Higher frequencies of traffic noise prove most annoying

http://groups.csail.mit.edu/mers/wp-content/uploads/?test=sdsu-thesis-and-dissertation-manual&mn=2 sdsu thesis and dissertation manual m6-motorway-trafficMany of the most prevalent frequencies in traffic noise signals overall are toward the lower end of the audible spectrum, for example the deep bass rumbles of many engines and exhausts.

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uvm thesis defense But newly published research indicates that it is high frequencies – such as the hiss of tyres on wet roads in the rain, for example – that cause the greatest amount of annoyance for those forced to overhear them.

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thesis on student motivation A paper published at the 2nd UNTREF International Congress on Acoustics looked at real-world recordings of road noise obtained in Buenos Aires, Argentina, and asked a relatively small sample of people to rate them according to how annoying they were.

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essay about well knit family The researchers found that higher frequencies of traffic noise are the most annoying overall, which tallies with earlier studies cited in their introduction.

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http://groups.csail.mit.edu/mers/wp-content/uploads/?test=thesis-format-university-of-southampton&mn=2 thesis format university of southampton In related studies, researchers found that even indoors – where low-frequency rumbles are more likely to persist than higher frequencies shut out by the building envelope – it is still the higher frequencies that cause the most annoyance.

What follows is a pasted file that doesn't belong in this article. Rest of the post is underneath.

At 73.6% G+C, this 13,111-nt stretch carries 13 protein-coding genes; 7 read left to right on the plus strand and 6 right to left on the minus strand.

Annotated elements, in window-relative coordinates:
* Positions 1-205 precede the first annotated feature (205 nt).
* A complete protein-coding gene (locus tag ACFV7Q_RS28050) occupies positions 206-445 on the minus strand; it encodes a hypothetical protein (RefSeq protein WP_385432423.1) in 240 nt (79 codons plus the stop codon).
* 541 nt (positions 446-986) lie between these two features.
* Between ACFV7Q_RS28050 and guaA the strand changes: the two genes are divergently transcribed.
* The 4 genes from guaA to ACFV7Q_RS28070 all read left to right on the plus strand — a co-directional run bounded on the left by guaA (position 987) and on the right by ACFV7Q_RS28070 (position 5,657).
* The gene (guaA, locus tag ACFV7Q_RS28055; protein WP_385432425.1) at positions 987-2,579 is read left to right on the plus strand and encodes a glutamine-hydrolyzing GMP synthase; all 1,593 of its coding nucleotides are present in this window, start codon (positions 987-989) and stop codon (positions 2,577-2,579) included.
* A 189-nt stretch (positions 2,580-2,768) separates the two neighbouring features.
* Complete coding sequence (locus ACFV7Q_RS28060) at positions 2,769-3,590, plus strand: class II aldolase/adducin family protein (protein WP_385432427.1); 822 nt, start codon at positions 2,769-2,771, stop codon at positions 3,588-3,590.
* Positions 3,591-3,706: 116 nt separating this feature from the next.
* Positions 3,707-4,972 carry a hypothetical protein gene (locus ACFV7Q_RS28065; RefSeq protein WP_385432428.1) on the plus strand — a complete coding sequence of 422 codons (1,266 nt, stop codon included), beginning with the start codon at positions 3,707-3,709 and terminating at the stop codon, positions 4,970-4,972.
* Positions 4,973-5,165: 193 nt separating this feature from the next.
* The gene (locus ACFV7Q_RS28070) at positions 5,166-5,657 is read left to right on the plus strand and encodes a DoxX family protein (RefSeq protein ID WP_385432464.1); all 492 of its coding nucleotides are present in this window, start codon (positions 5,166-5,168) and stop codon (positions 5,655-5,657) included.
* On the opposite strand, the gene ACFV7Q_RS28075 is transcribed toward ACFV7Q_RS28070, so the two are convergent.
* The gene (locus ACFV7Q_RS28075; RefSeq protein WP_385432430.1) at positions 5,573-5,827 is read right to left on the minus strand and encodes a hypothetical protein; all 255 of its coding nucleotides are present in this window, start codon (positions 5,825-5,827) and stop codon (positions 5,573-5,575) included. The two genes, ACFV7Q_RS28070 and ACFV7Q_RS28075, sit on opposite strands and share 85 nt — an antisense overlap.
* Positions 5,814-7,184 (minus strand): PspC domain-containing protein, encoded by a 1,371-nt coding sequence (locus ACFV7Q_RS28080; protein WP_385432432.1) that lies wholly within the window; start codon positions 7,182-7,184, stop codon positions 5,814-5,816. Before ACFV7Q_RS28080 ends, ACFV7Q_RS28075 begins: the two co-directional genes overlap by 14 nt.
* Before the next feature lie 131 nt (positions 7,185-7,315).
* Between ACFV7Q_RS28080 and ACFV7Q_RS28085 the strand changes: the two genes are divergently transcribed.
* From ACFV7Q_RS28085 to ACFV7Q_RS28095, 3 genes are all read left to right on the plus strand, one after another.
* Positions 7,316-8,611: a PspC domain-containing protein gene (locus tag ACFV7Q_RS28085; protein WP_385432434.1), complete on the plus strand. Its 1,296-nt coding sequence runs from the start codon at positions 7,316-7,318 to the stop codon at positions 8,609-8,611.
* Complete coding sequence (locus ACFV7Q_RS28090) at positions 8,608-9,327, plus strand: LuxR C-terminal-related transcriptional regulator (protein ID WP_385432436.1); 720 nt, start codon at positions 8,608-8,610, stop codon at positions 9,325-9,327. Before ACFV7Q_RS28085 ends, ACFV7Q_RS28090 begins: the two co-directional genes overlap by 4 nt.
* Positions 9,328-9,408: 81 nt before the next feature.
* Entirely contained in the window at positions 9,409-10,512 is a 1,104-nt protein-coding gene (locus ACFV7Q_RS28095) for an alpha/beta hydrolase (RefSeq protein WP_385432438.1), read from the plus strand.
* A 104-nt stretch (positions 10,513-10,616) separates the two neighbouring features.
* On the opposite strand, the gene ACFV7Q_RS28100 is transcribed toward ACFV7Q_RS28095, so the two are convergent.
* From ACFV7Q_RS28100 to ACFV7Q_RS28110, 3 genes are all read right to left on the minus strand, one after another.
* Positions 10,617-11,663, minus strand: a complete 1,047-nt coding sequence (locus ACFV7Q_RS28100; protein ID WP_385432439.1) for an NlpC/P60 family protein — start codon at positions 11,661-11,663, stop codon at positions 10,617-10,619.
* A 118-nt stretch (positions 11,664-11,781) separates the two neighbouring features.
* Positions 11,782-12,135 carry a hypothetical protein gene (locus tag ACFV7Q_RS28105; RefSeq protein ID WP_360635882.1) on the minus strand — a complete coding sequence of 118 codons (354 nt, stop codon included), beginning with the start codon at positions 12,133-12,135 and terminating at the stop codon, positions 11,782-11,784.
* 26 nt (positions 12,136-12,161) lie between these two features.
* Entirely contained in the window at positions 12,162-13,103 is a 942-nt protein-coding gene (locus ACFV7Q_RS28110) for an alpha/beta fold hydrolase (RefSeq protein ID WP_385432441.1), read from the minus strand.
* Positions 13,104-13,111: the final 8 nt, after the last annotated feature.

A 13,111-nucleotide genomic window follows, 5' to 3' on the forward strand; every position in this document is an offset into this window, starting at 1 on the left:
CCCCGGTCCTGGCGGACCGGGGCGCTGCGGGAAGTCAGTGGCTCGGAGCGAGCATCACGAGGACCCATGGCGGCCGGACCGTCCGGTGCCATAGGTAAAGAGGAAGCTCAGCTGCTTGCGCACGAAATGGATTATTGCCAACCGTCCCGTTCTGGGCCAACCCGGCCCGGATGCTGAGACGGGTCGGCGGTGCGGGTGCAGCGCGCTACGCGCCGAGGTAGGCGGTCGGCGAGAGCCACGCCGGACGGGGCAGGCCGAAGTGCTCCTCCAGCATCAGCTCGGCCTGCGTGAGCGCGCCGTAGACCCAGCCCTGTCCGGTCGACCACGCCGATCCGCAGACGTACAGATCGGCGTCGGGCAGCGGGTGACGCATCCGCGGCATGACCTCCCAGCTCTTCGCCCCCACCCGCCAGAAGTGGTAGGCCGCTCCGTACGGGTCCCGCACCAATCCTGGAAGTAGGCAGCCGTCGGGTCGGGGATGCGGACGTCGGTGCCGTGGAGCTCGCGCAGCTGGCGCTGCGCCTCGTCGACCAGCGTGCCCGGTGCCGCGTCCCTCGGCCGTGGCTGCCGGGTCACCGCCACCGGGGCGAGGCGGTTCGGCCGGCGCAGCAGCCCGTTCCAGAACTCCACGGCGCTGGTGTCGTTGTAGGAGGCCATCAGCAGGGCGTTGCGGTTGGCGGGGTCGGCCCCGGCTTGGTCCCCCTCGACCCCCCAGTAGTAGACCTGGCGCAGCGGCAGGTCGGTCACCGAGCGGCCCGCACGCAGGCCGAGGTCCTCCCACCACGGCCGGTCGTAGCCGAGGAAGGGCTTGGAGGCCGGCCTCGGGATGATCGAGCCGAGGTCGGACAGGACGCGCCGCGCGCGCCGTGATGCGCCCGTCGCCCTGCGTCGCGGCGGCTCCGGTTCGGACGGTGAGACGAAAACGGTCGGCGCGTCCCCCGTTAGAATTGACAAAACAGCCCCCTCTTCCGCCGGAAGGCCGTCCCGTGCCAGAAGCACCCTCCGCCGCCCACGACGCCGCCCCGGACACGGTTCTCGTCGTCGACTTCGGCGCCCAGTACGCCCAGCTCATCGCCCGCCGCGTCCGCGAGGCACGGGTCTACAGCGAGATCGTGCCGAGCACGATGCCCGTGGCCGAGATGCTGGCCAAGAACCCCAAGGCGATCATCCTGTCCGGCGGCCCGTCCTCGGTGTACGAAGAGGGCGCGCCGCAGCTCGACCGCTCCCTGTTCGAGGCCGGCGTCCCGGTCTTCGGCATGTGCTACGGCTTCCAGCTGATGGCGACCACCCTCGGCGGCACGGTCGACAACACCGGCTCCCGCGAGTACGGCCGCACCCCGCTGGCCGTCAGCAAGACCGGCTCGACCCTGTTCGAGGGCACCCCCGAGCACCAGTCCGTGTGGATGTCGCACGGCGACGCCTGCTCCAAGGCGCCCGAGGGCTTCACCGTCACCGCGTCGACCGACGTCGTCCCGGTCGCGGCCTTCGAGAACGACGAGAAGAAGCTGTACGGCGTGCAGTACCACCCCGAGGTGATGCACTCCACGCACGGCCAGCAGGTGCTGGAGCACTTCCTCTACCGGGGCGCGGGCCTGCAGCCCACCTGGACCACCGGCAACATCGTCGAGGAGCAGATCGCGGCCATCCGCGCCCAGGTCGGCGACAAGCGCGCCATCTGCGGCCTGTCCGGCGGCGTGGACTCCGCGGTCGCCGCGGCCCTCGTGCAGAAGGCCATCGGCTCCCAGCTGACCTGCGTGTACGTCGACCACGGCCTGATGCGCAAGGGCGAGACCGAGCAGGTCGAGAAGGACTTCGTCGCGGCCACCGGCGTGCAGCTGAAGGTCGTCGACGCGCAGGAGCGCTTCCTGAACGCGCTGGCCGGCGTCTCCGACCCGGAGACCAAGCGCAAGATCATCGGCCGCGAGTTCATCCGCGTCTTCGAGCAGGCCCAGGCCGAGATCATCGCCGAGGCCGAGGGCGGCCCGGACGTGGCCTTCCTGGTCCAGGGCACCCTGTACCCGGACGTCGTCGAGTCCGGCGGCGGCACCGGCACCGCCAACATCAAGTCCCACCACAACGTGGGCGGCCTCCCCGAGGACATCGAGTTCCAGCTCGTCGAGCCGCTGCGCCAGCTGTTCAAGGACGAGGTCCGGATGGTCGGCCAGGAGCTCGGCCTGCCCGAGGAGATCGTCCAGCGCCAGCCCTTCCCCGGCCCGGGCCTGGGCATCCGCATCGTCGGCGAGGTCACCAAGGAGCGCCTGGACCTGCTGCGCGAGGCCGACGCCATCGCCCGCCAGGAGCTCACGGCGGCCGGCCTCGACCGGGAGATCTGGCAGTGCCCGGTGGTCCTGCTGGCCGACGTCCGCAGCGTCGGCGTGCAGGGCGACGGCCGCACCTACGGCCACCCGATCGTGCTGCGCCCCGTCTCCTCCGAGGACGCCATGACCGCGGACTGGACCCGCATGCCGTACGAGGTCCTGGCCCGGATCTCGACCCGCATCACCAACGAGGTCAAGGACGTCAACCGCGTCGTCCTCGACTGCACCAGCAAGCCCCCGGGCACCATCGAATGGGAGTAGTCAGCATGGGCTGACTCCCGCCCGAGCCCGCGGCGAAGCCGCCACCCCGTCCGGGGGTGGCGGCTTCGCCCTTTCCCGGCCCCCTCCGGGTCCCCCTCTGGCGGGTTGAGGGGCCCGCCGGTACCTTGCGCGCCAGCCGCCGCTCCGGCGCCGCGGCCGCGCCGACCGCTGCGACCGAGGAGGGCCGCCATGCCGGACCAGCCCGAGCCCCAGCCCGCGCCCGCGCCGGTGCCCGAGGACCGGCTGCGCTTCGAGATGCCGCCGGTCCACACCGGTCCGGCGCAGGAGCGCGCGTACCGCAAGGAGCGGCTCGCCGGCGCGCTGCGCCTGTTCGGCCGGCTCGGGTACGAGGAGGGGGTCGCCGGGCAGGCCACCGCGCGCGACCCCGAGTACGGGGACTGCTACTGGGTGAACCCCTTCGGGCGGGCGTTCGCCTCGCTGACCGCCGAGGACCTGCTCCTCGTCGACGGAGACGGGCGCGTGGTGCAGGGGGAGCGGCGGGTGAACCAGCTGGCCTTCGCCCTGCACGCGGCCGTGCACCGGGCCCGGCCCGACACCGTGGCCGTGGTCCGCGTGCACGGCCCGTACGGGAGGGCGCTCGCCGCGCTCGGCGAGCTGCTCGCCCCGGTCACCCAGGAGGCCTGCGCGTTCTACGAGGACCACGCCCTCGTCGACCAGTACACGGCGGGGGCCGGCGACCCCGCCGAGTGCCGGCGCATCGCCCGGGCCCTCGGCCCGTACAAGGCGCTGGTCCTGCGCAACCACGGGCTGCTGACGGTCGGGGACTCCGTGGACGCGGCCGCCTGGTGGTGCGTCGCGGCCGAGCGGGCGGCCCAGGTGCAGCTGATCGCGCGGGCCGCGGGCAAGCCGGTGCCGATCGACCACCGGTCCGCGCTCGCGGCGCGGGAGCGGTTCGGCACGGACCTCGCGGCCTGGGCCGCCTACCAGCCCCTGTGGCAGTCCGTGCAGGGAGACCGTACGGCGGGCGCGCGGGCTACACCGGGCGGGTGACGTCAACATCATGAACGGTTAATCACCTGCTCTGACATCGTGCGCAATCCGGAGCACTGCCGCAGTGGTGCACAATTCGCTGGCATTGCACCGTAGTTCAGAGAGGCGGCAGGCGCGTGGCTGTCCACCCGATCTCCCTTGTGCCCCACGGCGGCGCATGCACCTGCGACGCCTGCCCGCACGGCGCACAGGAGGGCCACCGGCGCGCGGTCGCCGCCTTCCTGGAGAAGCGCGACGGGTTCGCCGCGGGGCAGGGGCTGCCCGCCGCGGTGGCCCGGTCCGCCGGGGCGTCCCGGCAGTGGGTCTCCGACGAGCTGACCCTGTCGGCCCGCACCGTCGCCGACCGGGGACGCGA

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http://groups.csail.mit.edu/mers/wp-content/uploads/?test=thesis-statement-worksheet-practice&mn=2 thesis statement worksheet practice For vehicle manufacturers, the conclusions are an important reminder that vehicle noise insulation should not only tackle the lower frequencies – although these are generally more pervasive of surrounding buildings – but should aim to shut out high frequencies too to minimise annoyance for passers-by and nearby residents.

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